Monday, October 4, 2010

Clean energy race - China plays to win

Renewable energy jobs can give significant boost to any economy, including US economy, but China is the one that is getting the lion's share out of it. If we look at the current numbers we can see that China has more than million people working in its renewable energy industry. If we translate this into the production number it means that China produces half of the world's wind turbines, supplies half the world's hydropower projects and fabricates three-quarters of the world's compact fluorescent light bulbs. The situation on US front is quite the opposite, and many manufacturers of solar panels and wind turbines are cutting jobs and closing factories in the United States.

The difference between the US and China in clean energy race is the fact that China plays to win at any cost. As some energy experts point out China is even breaking the trade rules that the rest of the world follows in order to continue its supremacy in production of clean energy. The situation has become critical, and it looks almost certainty that China will replace US dependence on foreign oil with a dependence on foreign renewable energy technologies.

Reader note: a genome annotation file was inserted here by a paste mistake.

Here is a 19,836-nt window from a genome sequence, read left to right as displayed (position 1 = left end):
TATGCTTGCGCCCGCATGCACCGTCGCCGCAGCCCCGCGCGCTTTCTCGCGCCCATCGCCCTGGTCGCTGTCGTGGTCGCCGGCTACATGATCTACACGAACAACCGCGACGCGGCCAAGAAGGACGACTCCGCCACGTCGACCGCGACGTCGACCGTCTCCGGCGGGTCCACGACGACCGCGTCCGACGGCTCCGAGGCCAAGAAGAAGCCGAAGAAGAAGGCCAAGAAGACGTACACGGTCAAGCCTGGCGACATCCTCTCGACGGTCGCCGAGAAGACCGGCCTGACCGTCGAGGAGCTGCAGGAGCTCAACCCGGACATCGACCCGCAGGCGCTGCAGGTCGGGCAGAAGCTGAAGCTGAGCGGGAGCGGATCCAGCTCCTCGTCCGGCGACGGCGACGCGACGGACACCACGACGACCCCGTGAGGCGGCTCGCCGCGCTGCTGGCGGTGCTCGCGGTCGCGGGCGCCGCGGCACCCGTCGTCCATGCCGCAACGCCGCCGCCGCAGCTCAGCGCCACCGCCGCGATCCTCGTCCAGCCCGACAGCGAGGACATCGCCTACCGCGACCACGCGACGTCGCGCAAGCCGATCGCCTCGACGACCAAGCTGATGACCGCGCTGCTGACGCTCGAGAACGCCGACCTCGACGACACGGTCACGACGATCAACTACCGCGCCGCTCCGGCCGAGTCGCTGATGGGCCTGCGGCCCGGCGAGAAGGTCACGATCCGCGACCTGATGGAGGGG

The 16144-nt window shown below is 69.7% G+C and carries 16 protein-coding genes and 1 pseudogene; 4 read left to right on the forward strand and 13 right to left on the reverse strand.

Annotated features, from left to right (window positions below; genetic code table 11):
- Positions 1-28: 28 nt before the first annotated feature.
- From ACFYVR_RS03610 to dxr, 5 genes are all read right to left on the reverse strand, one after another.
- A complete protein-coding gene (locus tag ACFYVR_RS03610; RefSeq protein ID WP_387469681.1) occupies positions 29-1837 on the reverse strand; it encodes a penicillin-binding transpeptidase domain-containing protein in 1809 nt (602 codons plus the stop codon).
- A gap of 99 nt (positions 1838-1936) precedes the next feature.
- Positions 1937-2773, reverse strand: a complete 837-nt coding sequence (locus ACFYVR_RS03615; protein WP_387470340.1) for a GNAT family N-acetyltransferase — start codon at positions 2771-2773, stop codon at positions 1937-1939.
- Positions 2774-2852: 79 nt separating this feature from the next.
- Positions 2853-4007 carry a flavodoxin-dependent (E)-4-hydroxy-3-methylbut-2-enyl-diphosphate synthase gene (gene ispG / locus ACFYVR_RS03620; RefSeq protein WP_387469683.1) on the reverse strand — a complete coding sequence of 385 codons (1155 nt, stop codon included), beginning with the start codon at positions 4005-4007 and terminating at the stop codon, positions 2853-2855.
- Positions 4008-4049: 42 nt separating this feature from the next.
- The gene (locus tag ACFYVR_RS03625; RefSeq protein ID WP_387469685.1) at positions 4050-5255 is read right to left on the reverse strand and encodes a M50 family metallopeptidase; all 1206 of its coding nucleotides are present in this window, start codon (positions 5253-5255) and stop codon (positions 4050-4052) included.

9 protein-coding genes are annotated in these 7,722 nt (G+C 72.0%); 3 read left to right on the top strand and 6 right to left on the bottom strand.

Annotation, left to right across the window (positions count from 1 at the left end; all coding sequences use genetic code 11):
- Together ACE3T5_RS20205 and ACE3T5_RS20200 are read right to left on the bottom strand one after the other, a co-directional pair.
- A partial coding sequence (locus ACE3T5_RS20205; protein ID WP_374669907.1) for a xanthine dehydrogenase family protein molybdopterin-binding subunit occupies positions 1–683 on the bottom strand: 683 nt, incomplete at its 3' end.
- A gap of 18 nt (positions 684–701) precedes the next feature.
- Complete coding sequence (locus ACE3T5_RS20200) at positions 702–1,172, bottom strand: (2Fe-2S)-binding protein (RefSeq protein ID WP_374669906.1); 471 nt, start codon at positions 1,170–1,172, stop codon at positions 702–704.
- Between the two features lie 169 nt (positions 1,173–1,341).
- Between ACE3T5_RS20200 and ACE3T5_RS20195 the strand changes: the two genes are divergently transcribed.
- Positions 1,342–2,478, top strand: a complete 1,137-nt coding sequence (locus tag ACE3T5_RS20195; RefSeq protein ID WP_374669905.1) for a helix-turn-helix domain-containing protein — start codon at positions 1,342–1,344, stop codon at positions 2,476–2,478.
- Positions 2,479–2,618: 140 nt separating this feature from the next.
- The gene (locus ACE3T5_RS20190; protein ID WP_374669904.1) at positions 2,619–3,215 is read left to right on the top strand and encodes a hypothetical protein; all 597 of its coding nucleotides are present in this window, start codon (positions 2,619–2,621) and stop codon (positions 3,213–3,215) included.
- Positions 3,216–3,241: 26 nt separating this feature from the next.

In recent years China has also severely restricted the export of rare earth materials essential for renewable-energy technology by using the well known principle „if you want some go get some“. Such policy forces foreign renewable energy manufacturers to move to China in order to get access to these rare materials, and once getting there, China requires foreign manufacturers to transfer their technology to Chinese partners. The end result of this is that research and development paid by U.S. taxpayers ends up in China, creating more renewable energy jobs for Chinese.

And of top of it all China sells its renewable gear and other products overseas at artificially low prices. Some calculations point out that Chinese government spends $1 billion a day on currency in order to make Chinese products more affordable to the rest of the world. Undervaluing domestic currency (yuan) makes U.S. exports more expensive, and thus more difficult to sell in China. This is the reason why US market balance with China looks so bad.

Perhaps we will soon see some change as two congressional committees are about to hold hearings on China's currency manipulation. Undervaluation of yuan should also be among hot topics at upcoming meetings of the International Monetary Fund and the G-20 nations. These games work perfectly for China, and China will likely follow this pattern as long as possible. In the meantime US needs to work fast to stay in race. President Obama has already committed $80 billion for clean energy, including generation of renewable energy sources, expanding domestic manufacturing capacity of renewable energy goods and advancing efficiency of vehicle and fuel technologies. This looks very good but US needs to straighten its trade policy so that this $80 billion will actually create renewable energy jobs in the United States and not ensure even more renewable energy jobs for in China.

No comments: